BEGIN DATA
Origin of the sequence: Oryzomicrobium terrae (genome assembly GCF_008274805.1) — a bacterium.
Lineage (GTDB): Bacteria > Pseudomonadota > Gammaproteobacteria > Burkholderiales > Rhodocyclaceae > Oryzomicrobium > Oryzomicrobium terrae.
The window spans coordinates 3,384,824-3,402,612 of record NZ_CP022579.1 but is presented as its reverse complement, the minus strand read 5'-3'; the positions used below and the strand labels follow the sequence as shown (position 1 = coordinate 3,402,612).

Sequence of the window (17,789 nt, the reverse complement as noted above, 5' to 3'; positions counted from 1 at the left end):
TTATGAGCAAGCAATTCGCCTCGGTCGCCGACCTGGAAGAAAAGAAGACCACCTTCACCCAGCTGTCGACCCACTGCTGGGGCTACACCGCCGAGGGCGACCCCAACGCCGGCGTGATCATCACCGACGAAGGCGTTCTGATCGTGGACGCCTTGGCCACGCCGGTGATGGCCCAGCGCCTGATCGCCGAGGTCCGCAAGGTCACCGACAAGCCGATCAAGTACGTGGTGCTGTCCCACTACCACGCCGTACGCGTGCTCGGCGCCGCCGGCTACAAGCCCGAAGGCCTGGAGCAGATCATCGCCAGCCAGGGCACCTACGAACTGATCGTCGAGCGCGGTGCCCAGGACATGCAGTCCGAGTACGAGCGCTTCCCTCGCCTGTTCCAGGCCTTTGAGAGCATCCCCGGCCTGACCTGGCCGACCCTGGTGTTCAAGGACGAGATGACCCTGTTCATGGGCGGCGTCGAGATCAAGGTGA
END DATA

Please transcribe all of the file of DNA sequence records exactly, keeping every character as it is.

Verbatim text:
Origin of the sequence: Oryzomicrobium terrae (genome assembly GCF_008274805.1) — a bacterium.
Lineage (GTDB): Bacteria > Pseudomonadota > Gammaproteobacteria > Burkholderiales > Rhodocyclaceae > Oryzomicrobium > Oryzomicrobium terrae.
The window spans coordinates 3,384,824-3,402,612 of record NZ_CP022579.1 but is presented as its reverse complement, the minus strand read 5'-3'; the positions used below and the strand labels follow the sequence as shown (position 1 = coordinate 3,402,612).

Sequence of the window (17,789 nt, the reverse complement as noted above, 5' to 3'; positions counted from 1 at the left end):
TTATGAGCAAGCAATTCGCCTCGGTCGCCGACCTGGAAGAAAAGAAGACCACCTTCACCCAGCTGTCGACCCACTGCTGGGGCTACACCGCCGAGGGCGACCCCAACGCCGGCGTGATCATCACCGACGAAGGCGTTCTGATCGTGGACGCCTTGGCCACGCCGGTGATGGCCCAGCGCCTGATCGCCGAGGTCCGCAAGGTCACCGACAAGCCGATCAAGTACGTGGTGCTGTCCCACTACCACGCCGTACGCGTGCTCGGCGCCGCCGGCTACAAGCCCGAAGGCCTGGAGCAGATCATCGCCAGCCAGGGCACCTACGAACTGATCGTCGAGCGCGGTGCCCAGGACATGCAGTCCGAGTACGAGCGCTTCCCTCGCCTGTTCCAGGCCTTTGAGAGCATCCCCGGCCTGACCTGGCCGACCCTGGTGTTCAAGGACGAGATGACCCTGTTCATGGGCGGCGTCGAGATCAAGGTGA